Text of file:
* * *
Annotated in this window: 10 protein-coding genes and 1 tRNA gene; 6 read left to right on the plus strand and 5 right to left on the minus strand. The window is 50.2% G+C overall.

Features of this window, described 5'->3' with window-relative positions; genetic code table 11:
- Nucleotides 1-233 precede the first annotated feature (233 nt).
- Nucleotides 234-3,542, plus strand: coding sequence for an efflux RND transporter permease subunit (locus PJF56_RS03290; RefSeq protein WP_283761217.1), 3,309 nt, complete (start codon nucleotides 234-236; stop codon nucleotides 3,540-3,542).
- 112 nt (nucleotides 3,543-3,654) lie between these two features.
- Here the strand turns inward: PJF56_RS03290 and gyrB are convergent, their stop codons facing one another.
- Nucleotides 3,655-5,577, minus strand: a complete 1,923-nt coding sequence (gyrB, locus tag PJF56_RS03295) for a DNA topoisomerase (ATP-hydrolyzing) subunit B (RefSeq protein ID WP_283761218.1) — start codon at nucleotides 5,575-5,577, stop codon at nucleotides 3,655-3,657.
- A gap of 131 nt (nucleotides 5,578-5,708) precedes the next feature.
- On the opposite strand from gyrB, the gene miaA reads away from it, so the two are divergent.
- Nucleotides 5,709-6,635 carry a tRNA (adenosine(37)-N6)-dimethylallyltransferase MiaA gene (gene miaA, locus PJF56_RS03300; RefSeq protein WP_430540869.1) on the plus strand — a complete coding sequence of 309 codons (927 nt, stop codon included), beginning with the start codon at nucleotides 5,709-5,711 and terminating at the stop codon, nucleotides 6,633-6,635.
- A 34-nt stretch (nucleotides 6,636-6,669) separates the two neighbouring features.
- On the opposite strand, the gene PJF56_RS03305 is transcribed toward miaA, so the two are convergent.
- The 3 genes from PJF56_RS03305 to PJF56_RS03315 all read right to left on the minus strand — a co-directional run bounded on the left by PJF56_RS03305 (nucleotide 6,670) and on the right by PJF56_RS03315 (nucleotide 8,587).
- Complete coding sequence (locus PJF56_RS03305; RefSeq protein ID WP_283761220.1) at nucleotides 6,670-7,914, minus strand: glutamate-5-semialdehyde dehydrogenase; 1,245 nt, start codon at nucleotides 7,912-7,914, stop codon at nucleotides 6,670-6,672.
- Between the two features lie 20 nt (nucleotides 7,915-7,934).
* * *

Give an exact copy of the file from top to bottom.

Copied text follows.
Annotated in this window: 10 protein-coding genes and 1 tRNA gene; 6 read left to right on the plus strand and 5 right to left on the minus strand. The window is 50.2% G+C overall.

Features of this window, described 5'->3' with window-relative positions; genetic code table 11:
- Nucleotides 1-233 precede the first annotated feature (233 nt).
- Nucleotides 234-3,542, plus strand: coding sequence for an efflux RND transporter permease subunit (locus PJF56_RS03290; RefSeq protein WP_283761217.1), 3,309 nt, complete (start codon nucleotides 234-236; stop codon nucleotides 3,540-3,542).
- 112 nt (nucleotides 3,543-3,654) lie between these two features.
- Here the strand turns inward: PJF56_RS03290 and gyrB are convergent, their stop codons facing one another.
- Nucleotides 3,655-5,577, minus strand: a complete 1,923-nt coding sequence (gyrB, locus tag PJF56_RS03295) for a DNA topoisomerase (ATP-hydrolyzing) subunit B (RefSeq protein ID WP_283761218.1) — start codon at nucleotides 5,575-5,577, stop codon at nucleotides 3,655-3,657.
- A gap of 131 nt (nucleotides 5,578-5,708) precedes the next feature.
- On the opposite strand from gyrB, the gene miaA reads away from it, so the two are divergent.
- Nucleotides 5,709-6,635 carry a tRNA (adenosine(37)-N6)-dimethylallyltransferase MiaA gene (gene miaA, locus PJF56_RS03300; RefSeq protein WP_430540869.1) on the plus strand — a complete coding sequence of 309 codons (927 nt, stop codon included), beginning with the start codon at nucleotides 5,709-5,711 and terminating at the stop codon, nucleotides 6,633-6,635.
- A 34-nt stretch (nucleotides 6,636-6,669) separates the two neighbouring features.
- On the opposite strand, the gene PJF56_RS03305 is transcribed toward miaA, so the two are convergent.
- The 3 genes from PJF56_RS03305 to PJF56_RS03315 all read right to left on the minus strand — a co-directional run bounded on the left by PJF56_RS03305 (nucleotide 6,670) and on the right by PJF56_RS03315 (nucleotide 8,587).
- Complete coding sequence (locus PJF56_RS03305; RefSeq protein ID WP_283761220.1) at nucleotides 6,670-7,914, minus strand: glutamate-5-semialdehyde dehydrogenase; 1,245 nt, start codon at nucleotides 7,912-7,914, stop codon at nucleotides 6,670-6,672.
- Between the two features lie 20 nt (nucleotides 7,915-7,934).